We know that moist soil is a fairly good conductor of electricity. It is not actually the water in the soil that provides conduction, because chemically pure water is a good insulator.

Electrical conduction is provided by dissolved minerals in the water. The minerals are said to be in water solution.

Atoms of minerals in water solution (sometimes also called an aqueous solution) have positive or negative electric charges, and these electrically charged atoms move toward electrodes placed in the solution.

Positively charged atoms move toward the negative electrode as shown in figure, and negatively charged atoms move toward the positive electrode. This movement of charged atoms is an electric current.

Electricians who work with electroplating equipment are concerned with the conduction of electricity by liquids with some type of salt in solution. For example, suppose we wish to electroplate a fork with copper.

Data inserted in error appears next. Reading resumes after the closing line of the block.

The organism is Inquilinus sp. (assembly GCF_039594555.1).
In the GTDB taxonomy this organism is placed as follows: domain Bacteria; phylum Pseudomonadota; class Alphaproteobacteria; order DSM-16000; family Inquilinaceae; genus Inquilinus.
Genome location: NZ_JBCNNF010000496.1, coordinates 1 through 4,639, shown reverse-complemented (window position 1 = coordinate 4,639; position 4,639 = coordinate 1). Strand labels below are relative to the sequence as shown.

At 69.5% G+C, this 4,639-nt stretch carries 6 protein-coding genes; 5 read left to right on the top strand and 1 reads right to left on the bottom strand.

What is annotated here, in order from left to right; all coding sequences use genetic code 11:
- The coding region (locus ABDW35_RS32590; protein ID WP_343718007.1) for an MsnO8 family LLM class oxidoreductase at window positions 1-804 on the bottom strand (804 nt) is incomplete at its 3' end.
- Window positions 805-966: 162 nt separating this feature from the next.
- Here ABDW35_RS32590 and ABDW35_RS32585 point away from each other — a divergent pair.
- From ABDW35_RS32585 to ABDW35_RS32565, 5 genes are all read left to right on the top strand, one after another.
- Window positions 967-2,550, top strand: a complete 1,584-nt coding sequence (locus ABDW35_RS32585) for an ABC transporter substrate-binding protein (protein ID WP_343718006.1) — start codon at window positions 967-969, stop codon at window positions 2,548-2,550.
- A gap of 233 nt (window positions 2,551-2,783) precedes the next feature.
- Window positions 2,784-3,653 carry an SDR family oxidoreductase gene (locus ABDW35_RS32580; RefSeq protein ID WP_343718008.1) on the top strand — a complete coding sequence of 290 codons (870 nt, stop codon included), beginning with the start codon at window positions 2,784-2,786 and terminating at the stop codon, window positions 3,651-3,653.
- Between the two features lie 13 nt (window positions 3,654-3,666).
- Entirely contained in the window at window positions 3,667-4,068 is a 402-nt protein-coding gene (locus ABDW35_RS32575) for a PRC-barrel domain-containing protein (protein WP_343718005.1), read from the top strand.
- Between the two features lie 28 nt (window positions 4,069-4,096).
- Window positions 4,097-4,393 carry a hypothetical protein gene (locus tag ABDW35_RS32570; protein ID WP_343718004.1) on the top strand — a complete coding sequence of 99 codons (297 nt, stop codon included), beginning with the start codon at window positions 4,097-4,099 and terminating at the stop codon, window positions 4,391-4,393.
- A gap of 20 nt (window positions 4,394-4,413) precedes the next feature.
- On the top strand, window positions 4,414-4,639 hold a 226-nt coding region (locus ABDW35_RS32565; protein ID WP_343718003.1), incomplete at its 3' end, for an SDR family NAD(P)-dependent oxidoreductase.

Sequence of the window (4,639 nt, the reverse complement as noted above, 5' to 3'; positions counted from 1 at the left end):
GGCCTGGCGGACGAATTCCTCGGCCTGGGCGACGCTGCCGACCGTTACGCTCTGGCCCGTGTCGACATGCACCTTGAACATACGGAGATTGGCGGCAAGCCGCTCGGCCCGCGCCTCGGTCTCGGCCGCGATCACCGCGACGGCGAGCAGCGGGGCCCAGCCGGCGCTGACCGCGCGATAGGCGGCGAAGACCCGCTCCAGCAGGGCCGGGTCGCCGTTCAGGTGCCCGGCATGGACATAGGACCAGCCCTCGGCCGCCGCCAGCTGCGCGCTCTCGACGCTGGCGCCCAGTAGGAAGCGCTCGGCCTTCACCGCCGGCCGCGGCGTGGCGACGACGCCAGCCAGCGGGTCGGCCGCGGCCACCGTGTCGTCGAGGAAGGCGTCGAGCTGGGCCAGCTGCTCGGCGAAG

A solution of blue vitriol (copper sulfate) in water is used. The fork forms the negative electrode (cathode), and a copper plate forms the positive electrode (anode).

Copper sulfate dissolves to form positively charged copper atoms. Therefore, the charged copper atoms are attracted to the negative fork, and a film of metallic copper is deposited on the fork.If we wish to silver-plate a fork, we will use a solution of silver cyanide.

Silver cyanide is a poisonous silver salt that dissolves in water to form positively charged silver atoms. Thus the electroplating process is basically the same as in the case of a copper sulfate solution. If we wish to gold-plate a fork, we will use a solution of gold cyanide.

Gold cyanide is also a poisonous salt. Therefore, appropriate care must be observed by electricians who work with electroplating equipment containing cyanides. Even a small amount of cyanide can be deadly if taken into the human body.

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